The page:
Dear Fellow Survivalist;
I just recently had an experience that I’d rather have avoided. But it taught me some valuable lessons, that I want to take the time to share with you. The experience was that I was under a firearms investigation. Not that I had used a firearm in self-defense, which is what we all expect to have happen to us, but a much more serious allegation; that of illegally manufacturing weapons and trafficking them into Mexico.
I say this was a more serious investigation because I wasn’t just being investigated by the local police, but rather by the Joint Terrorism Task Force (JTTF) of the FBI. Yeah, it was that serious. If I had been doing what I had been accused of doing, it would have been a federal crime, a national security investigation and I would have spent some serious hard time in the slam.
Fortunately, I was innocent of the charges and the investigators soon found that out. In fact, by the time they actually interviewed me, they only had one question to ask me: “Do you, or have you ever produced or manufactured any form of weapon or weapon part(s) for the purpose of selling, distributing, or providing to a foreign national/government or foreign national(s)?” That was the exact wording of the question, and once I answered “No” they effectively closed the investigation.
You might be wondering why those allegations were made against me. It was nothing more than spite. A personal dispute turned into a national security investigation, because of the accusations that were made. In all, there were two pages of allegations, but that one was the biggie.
Ok, so what did I learn from this?
There’s a reason why the “Miranda Rights” include your right to having legal counsel. That’s because you and I don’t understand the law. We’re not lawyers and we’re not law enforcement officers; so there’s no way that we can understand everything that’s going on. Best to get some professional advice. Just make sure that you have a lawyer who understands the intricacies of concealed carry law if you carry.
The other big reason to have a lawyer is that your emotions are going to be doing all sorts of crazy things, making it hard for you to keep your head clear and your mouth closed. One of your lawyer’s most important jobs is to make you shut up, when it’s time to shut up. Take my word for it, you need that help.
I have concealed carry legal insurance to cover any use of a firearm for self-defense. Fortunately, they covered my case, even though it didn’t really fall under the guidelines of what they cover. But that saved me several hundred dollars in legal fees. As far as I’m concerned, it paid for my insurance.
If you are doing anything “dirty” you can be sure that they will find it. I’m not just talking about anything having to do with the allegations; I’m talking about anything at all. If you’re having an affair, you can be sure that they’ll find out and it will affect how they look at you and how deep they dig into your life. Fortunately for me, there was nothing to find, so by the time they interviewed my daughter, they were pretty sure that the allegations brought against me were false.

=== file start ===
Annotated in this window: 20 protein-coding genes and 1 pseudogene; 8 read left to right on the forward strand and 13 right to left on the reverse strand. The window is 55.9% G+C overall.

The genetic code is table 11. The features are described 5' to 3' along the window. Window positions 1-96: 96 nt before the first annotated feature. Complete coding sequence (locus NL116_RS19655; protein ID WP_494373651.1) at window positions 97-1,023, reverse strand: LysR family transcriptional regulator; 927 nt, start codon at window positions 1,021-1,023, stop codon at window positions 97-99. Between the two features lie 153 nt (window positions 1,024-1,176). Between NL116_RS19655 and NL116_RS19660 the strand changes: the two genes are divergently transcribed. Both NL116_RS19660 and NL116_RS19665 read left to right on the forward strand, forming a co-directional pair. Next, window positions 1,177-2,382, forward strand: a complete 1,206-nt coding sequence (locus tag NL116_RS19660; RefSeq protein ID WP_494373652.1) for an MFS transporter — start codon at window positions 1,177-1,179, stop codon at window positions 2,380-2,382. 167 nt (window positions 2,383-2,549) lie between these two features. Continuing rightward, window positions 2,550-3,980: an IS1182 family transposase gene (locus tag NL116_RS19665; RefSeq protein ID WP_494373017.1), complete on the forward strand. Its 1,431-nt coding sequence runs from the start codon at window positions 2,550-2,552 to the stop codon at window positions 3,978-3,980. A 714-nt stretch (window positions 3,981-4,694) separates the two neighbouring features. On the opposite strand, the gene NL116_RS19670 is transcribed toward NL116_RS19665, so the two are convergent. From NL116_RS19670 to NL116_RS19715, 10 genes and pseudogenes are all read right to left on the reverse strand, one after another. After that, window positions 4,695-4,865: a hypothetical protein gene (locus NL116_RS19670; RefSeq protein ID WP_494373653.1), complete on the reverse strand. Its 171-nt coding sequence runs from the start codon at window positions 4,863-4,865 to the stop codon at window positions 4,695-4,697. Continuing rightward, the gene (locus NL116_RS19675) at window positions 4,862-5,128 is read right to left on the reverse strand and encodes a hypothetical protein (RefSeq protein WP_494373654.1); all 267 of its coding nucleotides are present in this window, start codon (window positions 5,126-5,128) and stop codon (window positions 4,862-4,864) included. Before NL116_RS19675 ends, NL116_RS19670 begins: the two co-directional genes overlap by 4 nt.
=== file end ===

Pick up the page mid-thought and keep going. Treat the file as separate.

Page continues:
That brings us to the next point that I want to make; drag your feet about talking to them. There is absolutely nothing you can say that will be in your favor. So you’re better off not having to say anything. Let others talk on your behalf, rather than you doing so yourself. In my case, they interviewed my daughter, verifying what they had discovered about me. That, more than anything, showed them that the allegations were false.
The other advantage of dragging your feet is that it will give you time to get emotionally separated from whatever the allegations are about. If you had to use your gun in self-defense, your emotions will be taking you on a roller-coaster ride. That’s ideal for the investigators, who know how to utilize that to get you to talk; but it’s not ideal for you.
Police and other law enforcement officers are under no compulsion to be honest with you in an interview. One standard tactic of theirs is to say that your accomplice had already confessed and blamed everything on you. They do this to get you to spill the beans, blaming everything on them.
This tactic is so well known, that it even appears on cop shows. But it’s real, not an invention of Hollywood. And that’s not the only lie in their toolbox. You can’t assume they are telling you the truth on anything; so don’t base any answers on that assumption.
One of the biggest mistakes that people make is to say too much, trying to talk themselves out of jail. You can’t. The famous line “anything you say can and will be used against you in a court of law” doesn’t have an opposite. Nothing you can say will make you look any better.
You might be the hero in the situation. If so, let others tell them that. Don’t try to tell them that yourself. If you really are the hero, they’ll find out quick enough, because all those other people will be quick to say so, especially if they see you sitting in the back of a police cruiser, right after you saved their lives. The testimony of those people about your actions carries a whole lot more weight than yours does.
So, there you go. Learn something from my experience. And don’t forget; keep your powder dry and your survival gear close at hand.